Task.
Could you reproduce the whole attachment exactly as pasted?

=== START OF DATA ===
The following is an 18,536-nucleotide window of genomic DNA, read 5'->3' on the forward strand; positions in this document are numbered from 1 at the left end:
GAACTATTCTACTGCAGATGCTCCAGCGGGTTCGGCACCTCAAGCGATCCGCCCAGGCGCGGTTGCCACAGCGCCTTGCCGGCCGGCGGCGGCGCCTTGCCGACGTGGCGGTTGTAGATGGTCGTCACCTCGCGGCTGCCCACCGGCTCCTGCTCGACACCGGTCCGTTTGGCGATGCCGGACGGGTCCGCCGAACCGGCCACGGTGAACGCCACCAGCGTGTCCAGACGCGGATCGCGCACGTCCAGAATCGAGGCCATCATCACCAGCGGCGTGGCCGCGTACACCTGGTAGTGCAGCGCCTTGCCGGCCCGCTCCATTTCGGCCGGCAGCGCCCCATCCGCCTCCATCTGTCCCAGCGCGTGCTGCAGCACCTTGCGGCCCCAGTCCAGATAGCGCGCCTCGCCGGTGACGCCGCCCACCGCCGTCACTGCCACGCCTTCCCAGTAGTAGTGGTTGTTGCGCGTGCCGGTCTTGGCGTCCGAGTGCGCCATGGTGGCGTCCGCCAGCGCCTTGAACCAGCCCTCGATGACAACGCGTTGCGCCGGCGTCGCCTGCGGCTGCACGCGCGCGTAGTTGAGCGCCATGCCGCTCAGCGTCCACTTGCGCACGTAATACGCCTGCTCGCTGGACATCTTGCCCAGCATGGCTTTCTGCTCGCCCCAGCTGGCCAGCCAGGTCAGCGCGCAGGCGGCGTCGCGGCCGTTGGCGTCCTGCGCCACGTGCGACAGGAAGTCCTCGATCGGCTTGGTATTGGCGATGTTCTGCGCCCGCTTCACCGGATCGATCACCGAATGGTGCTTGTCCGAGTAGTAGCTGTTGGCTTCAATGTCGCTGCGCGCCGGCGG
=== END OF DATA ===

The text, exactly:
The following is an 18,536-nucleotide window of genomic DNA, read 5'->3' on the forward strand; positions in this document are numbered from 1 at the left end:
GAACTATTCTACTGCAGATGCTCCAGCGGGTTCGGCACCTCAAGCGATCCGCCCAGGCGCGGTTGCCACAGCGCCTTGCCGGCCGGCGGCGGCGCCTTGCCGACGTGGCGGTTGTAGATGGTCGTCACCTCGCGGCTGCCCACCGGCTCCTGCTCGACACCGGTCCGTTTGGCGATGCCGGACGGGTCCGCCGAACCGGCCACGGTGAACGCCACCAGCGTGTCCAGACGCGGATCGCGCACGTCCAGAATCGAGGCCATCATCACCAGCGGCGTGGCCGCGTACACCTGGTAGTGCAGCGCCTTGCCGGCCCGCTCCATTTCGGCCGGCAGCGCCCCATCCGCCTCCATCTGTCCCAGCGCGTGCTGCAGCACCTTGCGGCCCCAGTCCAGATAGCGCGCCTCGCCGGTGACGCCGCCCACCGCCGTCACTGCCACGCCTTCCCAGTAGTAGTGGTTGTTGCGCGTGCCGGTCTTGGCGTCCGAGTGCGCCATGGTGGCGTCCGCCAGCGCCTTGAACCAGCCCTCGATGACAACGCGTTGCGCCGGCGTCGCCTGCGGCTGCACGCGCGCGTAGTTGAGCGCCATGCCGCTCAGCGTCCACTTGCGCACGTAATACGCCTGCTCGCTGGACATCTTGCCCAGCATGGCTTTCTGCTCGCCCCAGCTGGCCAGCCAGGTCAGCGCGCAGGCGGCGTCGCGGCCGTTGGCGTCCTGCGCCACGTGCGACAGGAAGTCCTCGATCGGCTTGGTATTGGCGATGTTCTGCGCCCGCTTCACCGGATCGATCACCGAATGGTGCTTGTCCGAGTAGTAGCTGTTGGCTTCAATGTCGCTGCGCGCCGGCGG